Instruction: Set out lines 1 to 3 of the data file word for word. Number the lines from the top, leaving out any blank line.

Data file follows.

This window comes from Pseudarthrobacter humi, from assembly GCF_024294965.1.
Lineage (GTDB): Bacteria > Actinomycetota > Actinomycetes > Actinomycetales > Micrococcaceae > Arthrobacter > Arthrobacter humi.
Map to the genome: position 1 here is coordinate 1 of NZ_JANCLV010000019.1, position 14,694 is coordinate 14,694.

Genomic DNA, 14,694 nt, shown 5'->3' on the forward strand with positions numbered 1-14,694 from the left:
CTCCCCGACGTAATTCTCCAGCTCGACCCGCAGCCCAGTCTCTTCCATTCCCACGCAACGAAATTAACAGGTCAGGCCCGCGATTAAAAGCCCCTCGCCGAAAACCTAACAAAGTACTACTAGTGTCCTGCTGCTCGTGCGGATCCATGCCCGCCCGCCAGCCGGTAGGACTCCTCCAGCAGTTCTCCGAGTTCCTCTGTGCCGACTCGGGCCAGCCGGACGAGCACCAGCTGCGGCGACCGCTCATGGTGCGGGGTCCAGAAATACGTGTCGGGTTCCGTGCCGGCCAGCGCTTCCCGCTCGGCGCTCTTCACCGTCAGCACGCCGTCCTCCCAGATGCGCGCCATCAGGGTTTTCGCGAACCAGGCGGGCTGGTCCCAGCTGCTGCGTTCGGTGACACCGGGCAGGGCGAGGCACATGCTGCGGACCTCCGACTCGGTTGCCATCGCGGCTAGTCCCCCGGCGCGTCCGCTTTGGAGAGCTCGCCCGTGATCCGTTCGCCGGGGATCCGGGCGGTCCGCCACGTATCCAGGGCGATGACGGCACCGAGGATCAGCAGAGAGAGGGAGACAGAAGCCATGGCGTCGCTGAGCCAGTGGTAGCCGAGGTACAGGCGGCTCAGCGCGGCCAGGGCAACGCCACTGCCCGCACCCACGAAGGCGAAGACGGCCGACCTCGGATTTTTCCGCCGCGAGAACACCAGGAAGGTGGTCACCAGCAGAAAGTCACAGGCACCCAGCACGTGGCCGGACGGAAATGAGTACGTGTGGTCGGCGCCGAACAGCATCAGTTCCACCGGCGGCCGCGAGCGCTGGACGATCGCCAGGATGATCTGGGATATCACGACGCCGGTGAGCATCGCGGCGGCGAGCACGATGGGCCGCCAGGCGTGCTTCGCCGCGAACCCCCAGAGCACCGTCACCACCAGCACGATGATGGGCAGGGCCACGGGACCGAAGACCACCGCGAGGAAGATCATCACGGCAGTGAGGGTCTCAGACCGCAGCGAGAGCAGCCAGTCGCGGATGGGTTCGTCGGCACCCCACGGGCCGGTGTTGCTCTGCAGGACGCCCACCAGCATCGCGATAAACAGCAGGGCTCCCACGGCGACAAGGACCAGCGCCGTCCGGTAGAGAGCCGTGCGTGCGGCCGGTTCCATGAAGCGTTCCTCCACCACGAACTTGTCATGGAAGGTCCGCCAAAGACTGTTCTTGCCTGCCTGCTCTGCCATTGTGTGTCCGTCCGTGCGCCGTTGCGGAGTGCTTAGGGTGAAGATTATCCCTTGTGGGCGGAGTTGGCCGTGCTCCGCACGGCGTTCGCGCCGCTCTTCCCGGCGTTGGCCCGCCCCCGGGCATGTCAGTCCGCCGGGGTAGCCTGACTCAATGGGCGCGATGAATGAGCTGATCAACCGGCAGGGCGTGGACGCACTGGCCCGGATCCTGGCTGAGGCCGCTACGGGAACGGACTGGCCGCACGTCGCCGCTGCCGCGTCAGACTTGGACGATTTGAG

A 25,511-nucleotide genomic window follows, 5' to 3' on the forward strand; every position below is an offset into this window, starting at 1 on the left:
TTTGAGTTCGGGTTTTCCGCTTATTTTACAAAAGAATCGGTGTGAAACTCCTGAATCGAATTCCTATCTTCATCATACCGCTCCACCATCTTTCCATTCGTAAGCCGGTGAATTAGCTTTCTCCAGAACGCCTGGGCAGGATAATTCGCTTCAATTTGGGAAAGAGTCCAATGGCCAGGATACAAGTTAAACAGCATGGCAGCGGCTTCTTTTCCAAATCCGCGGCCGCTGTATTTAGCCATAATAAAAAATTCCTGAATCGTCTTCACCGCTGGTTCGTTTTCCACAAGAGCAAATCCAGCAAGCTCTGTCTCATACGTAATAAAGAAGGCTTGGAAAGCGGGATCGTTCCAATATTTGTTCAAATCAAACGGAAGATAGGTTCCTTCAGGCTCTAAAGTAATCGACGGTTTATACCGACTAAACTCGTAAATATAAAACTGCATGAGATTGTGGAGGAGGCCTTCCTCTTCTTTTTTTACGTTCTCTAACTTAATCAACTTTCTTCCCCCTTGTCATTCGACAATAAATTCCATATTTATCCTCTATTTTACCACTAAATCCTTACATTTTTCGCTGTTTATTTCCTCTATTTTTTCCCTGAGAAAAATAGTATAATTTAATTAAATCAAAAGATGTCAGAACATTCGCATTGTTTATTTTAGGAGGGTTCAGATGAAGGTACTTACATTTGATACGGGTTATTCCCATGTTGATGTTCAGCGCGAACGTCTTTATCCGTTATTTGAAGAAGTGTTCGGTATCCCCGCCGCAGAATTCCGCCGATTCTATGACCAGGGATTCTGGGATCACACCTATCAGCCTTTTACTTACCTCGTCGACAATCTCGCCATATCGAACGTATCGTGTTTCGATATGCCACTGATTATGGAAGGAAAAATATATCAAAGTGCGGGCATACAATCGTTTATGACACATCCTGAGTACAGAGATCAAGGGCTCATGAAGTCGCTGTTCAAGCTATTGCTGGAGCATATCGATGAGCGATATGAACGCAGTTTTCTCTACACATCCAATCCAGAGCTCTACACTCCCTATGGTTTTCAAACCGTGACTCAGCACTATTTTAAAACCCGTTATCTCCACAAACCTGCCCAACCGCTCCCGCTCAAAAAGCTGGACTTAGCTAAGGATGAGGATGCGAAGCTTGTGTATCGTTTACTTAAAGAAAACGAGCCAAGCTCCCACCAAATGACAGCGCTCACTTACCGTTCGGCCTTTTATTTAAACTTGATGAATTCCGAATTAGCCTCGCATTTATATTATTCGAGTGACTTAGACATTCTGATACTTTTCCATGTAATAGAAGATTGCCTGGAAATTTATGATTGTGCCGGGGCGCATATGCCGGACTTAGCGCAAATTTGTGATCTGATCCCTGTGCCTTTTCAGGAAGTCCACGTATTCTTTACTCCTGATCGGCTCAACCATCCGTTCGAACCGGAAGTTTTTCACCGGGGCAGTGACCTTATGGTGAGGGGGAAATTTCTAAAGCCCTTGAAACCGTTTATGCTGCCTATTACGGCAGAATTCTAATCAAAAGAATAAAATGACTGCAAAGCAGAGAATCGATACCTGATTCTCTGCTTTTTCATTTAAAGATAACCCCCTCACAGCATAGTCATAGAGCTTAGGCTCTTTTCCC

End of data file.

This window comes from Pseudarthrobacter humi, from assembly GCF_024294965.1.
Lineage (GTDB): Bacteria > Actinomycetota > Actinomycetes > Actinomycetales > Micrococcaceae > Arthrobacter > Arthrobacter humi.
Map to the genome: position 1 here is coordinate 1 of NZ_JANCLV010000019.1, position 14,694 is coordinate 14,694.